List: Top Ten for the First Half of 2021


In a format identical to previous lists (2020, 2019, 2018), here are my ten favorite albums that have been released during the first half of 2021. As always, the order is of little importance.

fievelFievel Is Glauque – God’s Trashmen Sent to Right the Mess (la Loi, Jan 1)

This irresistibly charismatic little tape came out literally right at the beginning of the year, so I don’t blame anyone who missed it, but luckily it seems to have been getting the attention it deserves. The newest and best work from eccentric songwriter Zach Phillips, the various ensembles of talented musicians bring to life some of the purest and most earnest pop music you’ll ever hear.

Album cover of Journal 2020 by Wind TideWind Tide – Journal 2020 (self-released, Mar 14)

It’s always a great feeling when less than a minute into an album you already know it’s just what you need. Journal 2020 has been my go-to outdoor reading and walking music this year; its subtle yet always ragged and rough-hewn augmentations of nature are in turn a perfect over-layer for any other environment. Ever wonder what it sounds like inside a tree? Original review


Michael Barthel – Vollmacht (Regional Bears, Jan 13)

Every single one of Michael Barthel’s audio works defy verbal description in some way, but that is especially the case for Vollmacht. Described as “an acoustic and poetic inquiry into authority and power in human relationships,” the ten-part suite is a harrowing, abstractly narrative experience bolstered by the poet’s  trademark ferocity in both vocal delivery and musical performance.


Bryan Day & Seymour Glass – Crooked Doppler (tanzprocesz, May 27)

Two well-established virtuosos of collage, cobblecore, and clutter-clobber come together for this delightful tape full of tactile toybox sound-worlds, warbling electronic transmissions, and surreal environmental invasions. The combination of Day’s audio-mechanical sensibilities and invented instrument arsenal with Glass’s idiosyncratic ear and insatiable bent for the bizarre is one for the ages.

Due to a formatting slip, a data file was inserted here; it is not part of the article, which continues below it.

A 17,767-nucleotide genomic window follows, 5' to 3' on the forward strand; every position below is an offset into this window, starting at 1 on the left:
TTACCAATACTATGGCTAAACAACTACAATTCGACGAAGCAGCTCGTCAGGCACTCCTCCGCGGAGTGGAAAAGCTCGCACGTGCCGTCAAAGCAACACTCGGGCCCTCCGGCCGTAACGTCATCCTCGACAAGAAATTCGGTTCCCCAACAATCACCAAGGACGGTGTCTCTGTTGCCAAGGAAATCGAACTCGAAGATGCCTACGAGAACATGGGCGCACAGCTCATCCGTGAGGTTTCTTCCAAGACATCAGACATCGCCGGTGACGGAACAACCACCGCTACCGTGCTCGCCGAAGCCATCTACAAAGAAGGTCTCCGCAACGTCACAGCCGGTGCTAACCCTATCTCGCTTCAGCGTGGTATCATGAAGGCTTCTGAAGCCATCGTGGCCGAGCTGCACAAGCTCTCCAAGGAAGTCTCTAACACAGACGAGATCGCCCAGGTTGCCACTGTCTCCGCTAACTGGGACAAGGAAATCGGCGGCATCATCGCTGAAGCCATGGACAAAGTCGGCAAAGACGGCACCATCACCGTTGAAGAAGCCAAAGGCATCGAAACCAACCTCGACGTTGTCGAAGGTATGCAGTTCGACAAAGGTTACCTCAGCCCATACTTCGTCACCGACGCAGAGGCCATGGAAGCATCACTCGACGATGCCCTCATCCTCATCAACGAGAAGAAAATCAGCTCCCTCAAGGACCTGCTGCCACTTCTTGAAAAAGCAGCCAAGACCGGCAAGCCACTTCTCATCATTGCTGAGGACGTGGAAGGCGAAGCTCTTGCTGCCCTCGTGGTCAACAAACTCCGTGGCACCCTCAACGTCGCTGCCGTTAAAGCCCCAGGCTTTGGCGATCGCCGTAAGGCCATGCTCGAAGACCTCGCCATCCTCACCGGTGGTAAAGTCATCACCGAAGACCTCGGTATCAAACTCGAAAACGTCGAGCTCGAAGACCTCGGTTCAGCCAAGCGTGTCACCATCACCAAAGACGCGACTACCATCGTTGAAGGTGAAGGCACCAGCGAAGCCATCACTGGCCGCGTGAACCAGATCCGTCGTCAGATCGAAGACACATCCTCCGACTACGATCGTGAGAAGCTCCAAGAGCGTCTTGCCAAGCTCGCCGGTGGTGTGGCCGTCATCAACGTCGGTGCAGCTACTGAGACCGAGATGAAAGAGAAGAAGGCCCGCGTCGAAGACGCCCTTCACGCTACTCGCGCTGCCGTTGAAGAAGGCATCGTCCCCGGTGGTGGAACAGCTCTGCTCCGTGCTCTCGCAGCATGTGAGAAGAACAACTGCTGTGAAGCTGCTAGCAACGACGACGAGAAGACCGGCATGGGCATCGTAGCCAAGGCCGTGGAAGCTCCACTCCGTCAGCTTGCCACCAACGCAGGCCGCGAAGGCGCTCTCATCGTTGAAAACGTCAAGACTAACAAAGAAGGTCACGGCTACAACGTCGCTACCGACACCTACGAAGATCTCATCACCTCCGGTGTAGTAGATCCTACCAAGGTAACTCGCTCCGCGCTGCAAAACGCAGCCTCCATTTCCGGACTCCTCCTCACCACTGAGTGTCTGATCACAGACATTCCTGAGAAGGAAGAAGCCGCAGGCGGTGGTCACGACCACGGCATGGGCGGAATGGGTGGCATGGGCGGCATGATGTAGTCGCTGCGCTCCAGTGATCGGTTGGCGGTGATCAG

a2628284613_10Cities Aviv – The Crashing Sound of How It Goes (Total Works, Apr 16)

Words like “sprawling” and “ambitious” aren’t unique to The Crashing Sound of How It Goes when discussing Cities Aviv’s discography, but this newest album does feel like a sort of culmination of the Memphis visionary’s distinct sound. It’s not perfect, but that imperfection is a large part of what makes it beautiful… and perhaps it’s off set, because whatever “Higher Up There” is, it might be something more than perfect.

a2142576628_10Daniel Iván Bruno – Brazo (TVL, Mar 5)

In the process of fully deconstructing the sonic profile of the harmonica, Daniel Iván Bruno also discovers some of the most piercing, strident sonic frequencies ever recorded. Sounding like a passive AI-generated grotesquery, a strikingly adept pedal-chain assault, and a shrieking mass of dying circuit boards all at once, Brazo is an unmissable ordeal. Original review

monnierMonnier – Monnier (Hardcore Detonation, Jun 6)

For those of us who fell in love with extreme music via the heavyweight technicality of Chang, Marton, Witte, and co., Japanese–Belgian project Monnier may be the second coming. Featuring the vocal talents of Makiko (of Flagitious Idiosyncrasy fame) and multi-instrumentalist Jasper Swerts covering everything else, this collection of two stellar EPs presents what is by far the best grind to come out in the last five years.

sourcesandmethodsAll Ords – Sources and Methods (Index Clean, Feb 14)

With an impressive list of research citations and an ambitious conceptual basis, the first recording by Mark Groves and Joanna Nilson’s All Ords duo is a multifarious indictment of humanity’s current trajectory. Sources and Methods steps carefully through a shadowy garden of societal contexts, imposing its critical voyeurism on manifestations of patriarchy, public surveillance, decaying domesticity, and other salient signs of our distant but no less inevitable doom. “I spent years learning to speak with my mouth closed.”

oliviaOlivia Rodrigo – SOUR (Geffen, May 21)

A delicate balance between escapism and relatability is often the name of the game in pop songwriting, and what makes SOUR so amazing is that it offers both without even seeming to try. Formidable newcomer Olivia Rodrigo discards subtlety so markedly that it’s not even a factor anymore, and invites listeners along for her rollercoaster ride of disillusionment and heartbreak over some truly stellar production.

a1465669829_10IT IT – Two Squirrels Fighting Each Other at the End of the World (self-released, Feb 19)

Even some of the most primitive experimental music remains timeless because of the palpable, wide-eyed curiosity with which it was approached. With their eclectic sample-scapes and intricate instrumental arrangements, enigmatic Pittsburgh ensemble IT IT exude that aura more profoundly than the overwhelming majority of their contemporaries. Two Squirrels… is a fitting new entry in their quickly expanding canon of creativity. Original review